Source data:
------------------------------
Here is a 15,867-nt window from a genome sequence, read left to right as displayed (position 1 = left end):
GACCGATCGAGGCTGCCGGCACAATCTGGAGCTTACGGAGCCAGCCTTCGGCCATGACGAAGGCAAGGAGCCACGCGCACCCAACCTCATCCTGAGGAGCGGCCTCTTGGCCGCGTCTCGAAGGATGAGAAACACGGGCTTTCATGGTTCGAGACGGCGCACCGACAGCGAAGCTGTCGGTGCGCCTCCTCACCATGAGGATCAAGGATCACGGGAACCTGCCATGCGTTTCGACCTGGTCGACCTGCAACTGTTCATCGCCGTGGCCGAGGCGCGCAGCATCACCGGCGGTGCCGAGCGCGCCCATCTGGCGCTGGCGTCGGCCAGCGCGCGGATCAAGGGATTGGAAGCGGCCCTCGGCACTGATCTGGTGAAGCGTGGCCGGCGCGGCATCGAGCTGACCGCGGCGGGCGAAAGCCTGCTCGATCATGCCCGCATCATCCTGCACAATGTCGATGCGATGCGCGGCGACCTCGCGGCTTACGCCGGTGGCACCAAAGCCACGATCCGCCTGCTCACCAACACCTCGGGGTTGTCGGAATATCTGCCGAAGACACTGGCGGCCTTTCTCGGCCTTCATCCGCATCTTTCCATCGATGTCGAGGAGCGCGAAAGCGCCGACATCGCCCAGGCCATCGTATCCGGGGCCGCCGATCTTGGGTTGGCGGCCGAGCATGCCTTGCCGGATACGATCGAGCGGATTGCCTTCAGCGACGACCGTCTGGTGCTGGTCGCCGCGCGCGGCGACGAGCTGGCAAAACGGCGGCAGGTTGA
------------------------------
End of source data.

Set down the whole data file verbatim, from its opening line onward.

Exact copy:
Here is a 15,867-nt window from a genome sequence, read left to right as displayed (position 1 = left end):
GACCGATCGAGGCTGCCGGCACAATCTGGAGCTTACGGAGCCAGCCTTCGGCCATGACGAAGGCAAGGAGCCACGCGCACCCAACCTCATCCTGAGGAGCGGCCTCTTGGCCGCGTCTCGAAGGATGAGAAACACGGGCTTTCATGGTTCGAGACGGCGCACCGACAGCGAAGCTGTCGGTGCGCCTCCTCACCATGAGGATCAAGGATCACGGGAACCTGCCATGCGTTTCGACCTGGTCGACCTGCAACTGTTCATCGCCGTGGCCGAGGCGCGCAGCATCACCGGCGGTGCCGAGCGCGCCCATCTGGCGCTGGCGTCGGCCAGCGCGCGGATCAAGGGATTGGAAGCGGCCCTCGGCACTGATCTGGTGAAGCGTGGCCGGCGCGGCATCGAGCTGACCGCGGCGGGCGAAAGCCTGCTCGATCATGCCCGCATCATCCTGCACAATGTCGATGCGATGCGCGGCGACCTCGCGGCTTACGCCGGTGGCACCAAAGCCACGATCCGCCTGCTCACCAACACCTCGGGGTTGTCGGAATATCTGCCGAAGACACTGGCGGCCTTTCTCGGCCTTCATCCGCATCTTTCCATCGATGTCGAGGAGCGCGAAAGCGCCGACATCGCCCAGGCCATCGTATCCGGGGCCGCCGATCTTGGGTTGGCGGCCGAGCATGCCTTGCCGGATACGATCGAGCGGATTGCCTTCAGCGACGACCGTCTGGTGCTGGTCGCCGCGCGCGGCGACGAGCTGGCAAAACGGCGGCAGGTTGA